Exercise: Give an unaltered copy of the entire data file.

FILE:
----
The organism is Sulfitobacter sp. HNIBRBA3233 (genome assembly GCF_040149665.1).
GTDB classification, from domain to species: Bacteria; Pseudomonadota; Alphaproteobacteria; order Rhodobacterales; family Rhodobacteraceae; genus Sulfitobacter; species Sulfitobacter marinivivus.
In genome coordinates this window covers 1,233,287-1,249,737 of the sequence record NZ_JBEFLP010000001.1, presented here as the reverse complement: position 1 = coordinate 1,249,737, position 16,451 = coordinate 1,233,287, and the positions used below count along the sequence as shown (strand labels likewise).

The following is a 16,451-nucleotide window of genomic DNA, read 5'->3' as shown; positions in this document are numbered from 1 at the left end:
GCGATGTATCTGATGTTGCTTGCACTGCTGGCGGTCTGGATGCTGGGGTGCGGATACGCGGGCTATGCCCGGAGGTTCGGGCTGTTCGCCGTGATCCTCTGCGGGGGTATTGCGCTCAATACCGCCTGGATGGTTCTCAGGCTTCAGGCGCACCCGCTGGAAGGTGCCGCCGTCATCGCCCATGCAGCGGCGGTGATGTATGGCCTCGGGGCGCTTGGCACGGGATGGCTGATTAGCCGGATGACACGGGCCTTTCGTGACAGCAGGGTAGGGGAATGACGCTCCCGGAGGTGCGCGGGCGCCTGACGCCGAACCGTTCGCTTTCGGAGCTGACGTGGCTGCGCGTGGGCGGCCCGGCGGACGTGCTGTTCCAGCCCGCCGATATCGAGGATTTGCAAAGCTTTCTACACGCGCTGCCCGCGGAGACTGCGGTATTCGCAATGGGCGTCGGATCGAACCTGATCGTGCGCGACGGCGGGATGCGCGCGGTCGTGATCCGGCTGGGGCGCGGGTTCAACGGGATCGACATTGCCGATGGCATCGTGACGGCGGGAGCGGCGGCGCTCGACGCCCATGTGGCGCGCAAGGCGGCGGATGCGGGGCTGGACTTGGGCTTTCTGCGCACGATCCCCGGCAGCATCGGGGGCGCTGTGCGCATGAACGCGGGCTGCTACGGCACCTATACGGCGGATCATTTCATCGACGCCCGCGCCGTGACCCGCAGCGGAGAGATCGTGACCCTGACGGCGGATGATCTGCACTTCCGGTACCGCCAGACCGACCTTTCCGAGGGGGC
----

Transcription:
The organism is Sulfitobacter sp. HNIBRBA3233 (genome assembly GCF_040149665.1).
GTDB classification, from domain to species: Bacteria; Pseudomonadota; Alphaproteobacteria; order Rhodobacterales; family Rhodobacteraceae; genus Sulfitobacter; species Sulfitobacter marinivivus.
In genome coordinates this window covers 1,233,287-1,249,737 of the sequence record NZ_JBEFLP010000001.1, presented here as the reverse complement: position 1 = coordinate 1,249,737, position 16,451 = coordinate 1,233,287, and the positions used below count along the sequence as shown (strand labels likewise).

The following is a 16,451-nucleotide window of genomic DNA, read 5'->3' as shown; positions in this document are numbered from 1 at the left end:
GCGATGTATCTGATGTTGCTTGCACTGCTGGCGGTCTGGATGCTGGGGTGCGGATACGCGGGCTATGCCCGGAGGTTCGGGCTGTTCGCCGTGATCCTCTGCGGGGGTATTGCGCTCAATACCGCCTGGATGGTTCTCAGGCTTCAGGCGCACCCGCTGGAAGGTGCCGCCGTCATCGCCCATGCAGCGGCGGTGATGTATGGCCTCGGGGCGCTTGGCACGGGATGGCTGATTAGCCGGATGACACGGGCCTTTCGTGACAGCAGGGTAGGGGAATGACGCTCCCGGAGGTGCGCGGGCGCCTGACGCCGAACCGTTCGCTTTCGGAGCTGACGTGGCTGCGCGTGGGCGGCCCGGCGGACGTGCTGTTCCAGCCCGCCGATATCGAGGATTTGCAAAGCTTTCTACACGCGCTGCCCGCGGAGACTGCGGTATTCGCAATGGGCGTCGGATCGAACCTGATCGTGCGCGACGGCGGGATGCGCGCGGTCGTGATCCGGCTGGGGCGCGGGTTCAACGGGATCGACATTGCCGATGGCATCGTGACGGCGGGAGCGGCGGCGCTCGACGCCCATGTGGCGCGCAAGGCGGCGGATGCGGGGCTGGACTTGGGCTTTCTGCGCACGATCCCCGGCAGCATCGGGGGCGCTGTGCGCATGAACGCGGGCTGCTACGGCACCTATACGGCGGATCATTTCATCGACGCCCGCGCCGTGACCCGCAGCGGAGAGATCGTGACCCTGACGGCGGATGATCTGCACTTCCGGTACCGCCAGACCGACCTTTCCGAGGGGGC